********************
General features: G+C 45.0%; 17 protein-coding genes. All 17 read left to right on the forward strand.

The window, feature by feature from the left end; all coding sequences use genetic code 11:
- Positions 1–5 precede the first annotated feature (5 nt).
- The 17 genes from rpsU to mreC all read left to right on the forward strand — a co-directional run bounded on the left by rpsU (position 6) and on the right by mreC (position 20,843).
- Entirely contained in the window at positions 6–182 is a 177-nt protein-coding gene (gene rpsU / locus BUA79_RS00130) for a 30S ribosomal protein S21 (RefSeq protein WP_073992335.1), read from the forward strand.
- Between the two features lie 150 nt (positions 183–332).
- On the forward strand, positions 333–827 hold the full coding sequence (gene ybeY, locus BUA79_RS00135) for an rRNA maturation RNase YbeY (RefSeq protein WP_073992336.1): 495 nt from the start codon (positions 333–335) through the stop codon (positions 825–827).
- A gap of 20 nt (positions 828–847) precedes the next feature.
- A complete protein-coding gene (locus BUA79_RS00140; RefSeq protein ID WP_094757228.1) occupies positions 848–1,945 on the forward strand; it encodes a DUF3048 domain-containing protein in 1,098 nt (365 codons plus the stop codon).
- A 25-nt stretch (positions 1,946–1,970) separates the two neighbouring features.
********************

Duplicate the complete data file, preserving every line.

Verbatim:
General features: G+C 45.0%; 17 protein-coding genes. All 17 read left to right on the forward strand.

The window, feature by feature from the left end; all coding sequences use genetic code 11:
- Positions 1–5 precede the first annotated feature (5 nt).
- The 17 genes from rpsU to mreC all read left to right on the forward strand — a co-directional run bounded on the left by rpsU (position 6) and on the right by mreC (position 20,843).
- Entirely contained in the window at positions 6–182 is a 177-nt protein-coding gene (gene rpsU / locus BUA79_RS00130) for a 30S ribosomal protein S21 (RefSeq protein WP_073992335.1), read from the forward strand.
- Between the two features lie 150 nt (positions 183–332).
- On the forward strand, positions 333–827 hold the full coding sequence (gene ybeY, locus BUA79_RS00135) for an rRNA maturation RNase YbeY (RefSeq protein WP_073992336.1): 495 nt from the start codon (positions 333–335) through the stop codon (positions 825–827).
- A gap of 20 nt (positions 828–847) precedes the next feature.
- A complete protein-coding gene (locus BUA79_RS00140; RefSeq protein ID WP_094757228.1) occupies positions 848–1,945 on the forward strand; it encodes a DUF3048 domain-containing protein in 1,098 nt (365 codons plus the stop codon).
- A 25-nt stretch (positions 1,946–1,970) separates the two neighbouring features.